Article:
Tiberius Sempronius Gracchus was a Popularis Roman politician best known for his agrarian reform law entailing the transfer of land from the Roman state and wealthy landowners to poorer citizens. Against stiff opposition in the aristocratic Senate, this legislation was carried through during his term as tribune of the plebs in 133 BC. Fears of Tiberius's populist programme, as well as his uncompromising behavior, led to him being killed, along with many supporters, in a riot instigated by his senatorial enemies. A decade later his younger brother Gaius attempted similar legislation and suffered a similar fate.
Year 280 BC was a year of the pre-Julian Roman calendar. At the time it was known as the Year of the Consulship of Laevinus and Coruncanius. The denomination 280 BC for this year has been used since the early medieval period, when the Anno Domini calendar era became the prevalent method in Europe for naming years.
The pontifex maximus was the chief high priest of the College of Pontiffs in ancient Rome. This was the most important position in the ancient Roman religion, open only to patricians until 254 BC, when a plebeian first occupied this post. Although in fact the most powerful office in the Roman priesthood, the pontifex maximus was officially ranked fifth in the ranking of the highest Roman priests, behind the rex sacrorum and the flamines maiores.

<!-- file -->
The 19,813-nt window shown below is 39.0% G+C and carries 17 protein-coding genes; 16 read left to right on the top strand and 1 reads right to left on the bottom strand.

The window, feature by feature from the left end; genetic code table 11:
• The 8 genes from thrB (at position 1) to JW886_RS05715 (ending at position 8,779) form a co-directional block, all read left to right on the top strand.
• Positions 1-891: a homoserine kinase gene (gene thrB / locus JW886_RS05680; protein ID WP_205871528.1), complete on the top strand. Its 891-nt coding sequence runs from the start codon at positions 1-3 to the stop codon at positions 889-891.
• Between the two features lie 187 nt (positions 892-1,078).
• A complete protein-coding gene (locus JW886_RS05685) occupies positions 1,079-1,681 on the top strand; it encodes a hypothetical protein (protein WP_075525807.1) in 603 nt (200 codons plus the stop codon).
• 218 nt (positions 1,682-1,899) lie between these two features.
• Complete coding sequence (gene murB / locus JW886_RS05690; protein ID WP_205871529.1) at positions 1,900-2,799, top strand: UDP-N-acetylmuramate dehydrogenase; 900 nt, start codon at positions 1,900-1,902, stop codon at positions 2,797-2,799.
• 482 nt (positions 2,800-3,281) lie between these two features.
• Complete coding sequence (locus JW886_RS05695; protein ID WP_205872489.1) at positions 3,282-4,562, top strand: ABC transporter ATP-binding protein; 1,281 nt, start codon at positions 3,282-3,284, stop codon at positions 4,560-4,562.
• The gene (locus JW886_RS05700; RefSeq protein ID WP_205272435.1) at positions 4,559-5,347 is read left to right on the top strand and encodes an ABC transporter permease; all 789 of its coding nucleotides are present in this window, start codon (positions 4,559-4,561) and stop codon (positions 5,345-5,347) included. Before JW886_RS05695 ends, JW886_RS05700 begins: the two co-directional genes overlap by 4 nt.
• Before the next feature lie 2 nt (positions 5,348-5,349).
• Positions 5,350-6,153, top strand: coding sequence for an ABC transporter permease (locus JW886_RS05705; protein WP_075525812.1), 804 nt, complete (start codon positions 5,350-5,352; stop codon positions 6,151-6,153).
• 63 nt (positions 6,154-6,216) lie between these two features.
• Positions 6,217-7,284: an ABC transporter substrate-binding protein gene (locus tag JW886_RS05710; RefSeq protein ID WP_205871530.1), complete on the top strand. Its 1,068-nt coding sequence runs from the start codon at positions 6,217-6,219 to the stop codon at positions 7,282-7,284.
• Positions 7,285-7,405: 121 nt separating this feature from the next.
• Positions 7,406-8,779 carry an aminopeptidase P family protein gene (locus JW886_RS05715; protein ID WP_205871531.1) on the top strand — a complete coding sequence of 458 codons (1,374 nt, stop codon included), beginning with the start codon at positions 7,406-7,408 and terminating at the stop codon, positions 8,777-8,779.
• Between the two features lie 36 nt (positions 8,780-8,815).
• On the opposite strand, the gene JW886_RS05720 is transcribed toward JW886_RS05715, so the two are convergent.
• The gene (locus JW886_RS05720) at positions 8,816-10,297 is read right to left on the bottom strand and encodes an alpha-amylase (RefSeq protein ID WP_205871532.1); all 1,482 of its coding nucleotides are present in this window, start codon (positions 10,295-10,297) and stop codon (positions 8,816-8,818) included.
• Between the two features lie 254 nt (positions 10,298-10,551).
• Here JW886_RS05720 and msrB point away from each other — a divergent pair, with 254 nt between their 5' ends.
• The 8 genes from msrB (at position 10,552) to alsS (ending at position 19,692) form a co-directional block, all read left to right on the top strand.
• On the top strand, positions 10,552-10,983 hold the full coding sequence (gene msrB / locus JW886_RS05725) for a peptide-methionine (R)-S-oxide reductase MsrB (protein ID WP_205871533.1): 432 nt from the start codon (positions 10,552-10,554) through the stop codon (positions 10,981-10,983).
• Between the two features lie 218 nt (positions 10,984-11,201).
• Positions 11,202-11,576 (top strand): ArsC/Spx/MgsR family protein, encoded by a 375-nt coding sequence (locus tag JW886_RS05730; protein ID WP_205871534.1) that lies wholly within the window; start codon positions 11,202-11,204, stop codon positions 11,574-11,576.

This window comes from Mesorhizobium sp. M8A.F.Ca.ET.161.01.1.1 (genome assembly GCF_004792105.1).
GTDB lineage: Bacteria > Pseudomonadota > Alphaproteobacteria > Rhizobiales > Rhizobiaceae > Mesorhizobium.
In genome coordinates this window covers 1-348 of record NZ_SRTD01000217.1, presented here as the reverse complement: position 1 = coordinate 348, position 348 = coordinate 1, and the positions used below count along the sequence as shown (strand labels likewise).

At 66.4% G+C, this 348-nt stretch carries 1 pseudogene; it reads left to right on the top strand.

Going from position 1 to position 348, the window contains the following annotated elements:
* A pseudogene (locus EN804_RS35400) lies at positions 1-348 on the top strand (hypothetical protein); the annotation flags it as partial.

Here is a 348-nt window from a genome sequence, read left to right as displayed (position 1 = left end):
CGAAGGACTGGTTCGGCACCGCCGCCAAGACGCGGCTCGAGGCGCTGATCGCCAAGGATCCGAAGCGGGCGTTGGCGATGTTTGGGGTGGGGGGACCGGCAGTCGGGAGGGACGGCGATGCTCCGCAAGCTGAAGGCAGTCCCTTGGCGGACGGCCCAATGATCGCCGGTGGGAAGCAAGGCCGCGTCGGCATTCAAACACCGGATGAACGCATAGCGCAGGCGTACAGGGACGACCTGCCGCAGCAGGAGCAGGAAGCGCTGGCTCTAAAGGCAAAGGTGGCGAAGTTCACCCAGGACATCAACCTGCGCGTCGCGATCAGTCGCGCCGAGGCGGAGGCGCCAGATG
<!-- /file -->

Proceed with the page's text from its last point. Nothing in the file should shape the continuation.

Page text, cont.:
Pyrrhus was a Greek king and statesman of the Hellenistic period. He was king of the Greek tribe of Molossians, of the royal Aeacid house, and later he became king of Epirus. He was one of the strongest opponents of early Rome, and regarded as one of the greatest generals of antiquity. Several of his victorious battles caused him unacceptably heavy losses, from which the term "Pyrrhic victory" was coined.
Publius Valerius Laevinus was commander of the Roman forces at the Battle of Heraclea in 280 BC, in which he was defeated by Pyrrhus of Epirus. In his Life of Pyrrhus, Plutarch wrote that Gaius Fabricius Luscinus said of this battle that it was not the Epirots who had beaten the Romans, but only Pyrrhus who had beaten Laevinus.
The Battle of Heraclea took place in 280 BC between the Romans under the command of consul Publius Valerius Laevinus, and the combined forces of Greeks from Epirus, Tarentum, Thurii, Metapontum, and Heraclea under the command of Pyrrhus, king of Epirus. Although the battle was a victory for the Greeks and their casualties were lower than the Romans, they had lost many veteran soldiers that would be hard to replace on foreign soil.
Gaius Lutatius Catulus was a Roman statesman and naval commander in the First Punic War. He was born a member of the plebeian gens Lutatius. His cognomen "Catulus" means "puppy". There are no historical records of his life prior to consulship, but his career probably followed the standard cursus honorum, beginning with service in the cavalry and continuing with the positions of military tribune and quaestor.